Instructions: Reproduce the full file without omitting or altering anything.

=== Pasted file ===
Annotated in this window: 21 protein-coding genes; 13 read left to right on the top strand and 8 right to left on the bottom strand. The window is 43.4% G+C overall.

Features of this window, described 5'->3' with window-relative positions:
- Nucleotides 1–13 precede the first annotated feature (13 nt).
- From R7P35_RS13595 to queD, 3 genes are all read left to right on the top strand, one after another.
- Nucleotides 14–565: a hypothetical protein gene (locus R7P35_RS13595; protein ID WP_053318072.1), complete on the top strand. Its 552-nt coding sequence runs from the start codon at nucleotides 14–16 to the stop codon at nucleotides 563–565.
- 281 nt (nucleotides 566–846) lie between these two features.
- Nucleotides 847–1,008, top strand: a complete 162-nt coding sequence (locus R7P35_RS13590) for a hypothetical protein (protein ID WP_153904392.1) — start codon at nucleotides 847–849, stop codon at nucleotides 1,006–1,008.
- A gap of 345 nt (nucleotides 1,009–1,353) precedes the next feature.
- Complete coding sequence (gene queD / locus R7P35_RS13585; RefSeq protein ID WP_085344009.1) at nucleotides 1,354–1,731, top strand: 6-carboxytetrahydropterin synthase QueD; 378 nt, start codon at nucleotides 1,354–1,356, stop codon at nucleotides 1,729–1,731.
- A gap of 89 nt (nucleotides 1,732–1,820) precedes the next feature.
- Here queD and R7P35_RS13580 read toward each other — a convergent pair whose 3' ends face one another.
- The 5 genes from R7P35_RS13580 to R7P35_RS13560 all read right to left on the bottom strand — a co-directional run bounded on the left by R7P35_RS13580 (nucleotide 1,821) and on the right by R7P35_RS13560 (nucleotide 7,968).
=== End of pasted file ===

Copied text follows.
Annotated in this window: 21 protein-coding genes; 13 read left to right on the top strand and 8 right to left on the bottom strand. The window is 43.4% G+C overall.

Features of this window, described 5'->3' with window-relative positions:
- Nucleotides 1–13 precede the first annotated feature (13 nt).
- From R7P35_RS13595 to queD, 3 genes are all read left to right on the top strand, one after another.
- Nucleotides 14–565: a hypothetical protein gene (locus R7P35_RS13595; protein ID WP_053318072.1), complete on the top strand. Its 552-nt coding sequence runs from the start codon at nucleotides 14–16 to the stop codon at nucleotides 563–565.
- 281 nt (nucleotides 566–846) lie between these two features.
- Nucleotides 847–1,008, top strand: a complete 162-nt coding sequence (locus R7P35_RS13590) for a hypothetical protein (protein ID WP_153904392.1) — start codon at nucleotides 847–849, stop codon at nucleotides 1,006–1,008.
- A gap of 345 nt (nucleotides 1,009–1,353) precedes the next feature.
- Complete coding sequence (gene queD / locus R7P35_RS13585; RefSeq protein ID WP_085344009.1) at nucleotides 1,354–1,731, top strand: 6-carboxytetrahydropterin synthase QueD; 378 nt, start codon at nucleotides 1,354–1,356, stop codon at nucleotides 1,729–1,731.
- A gap of 89 nt (nucleotides 1,732–1,820) precedes the next feature.
- Here queD and R7P35_RS13580 read toward each other — a convergent pair whose 3' ends face one another.
- The 5 genes from R7P35_RS13580 to R7P35_RS13560 all read right to left on the bottom strand — a co-directional run bounded on the left by R7P35_RS13580 (nucleotide 1,821) and on the right by R7P35_RS13560 (nucleotide 7,968).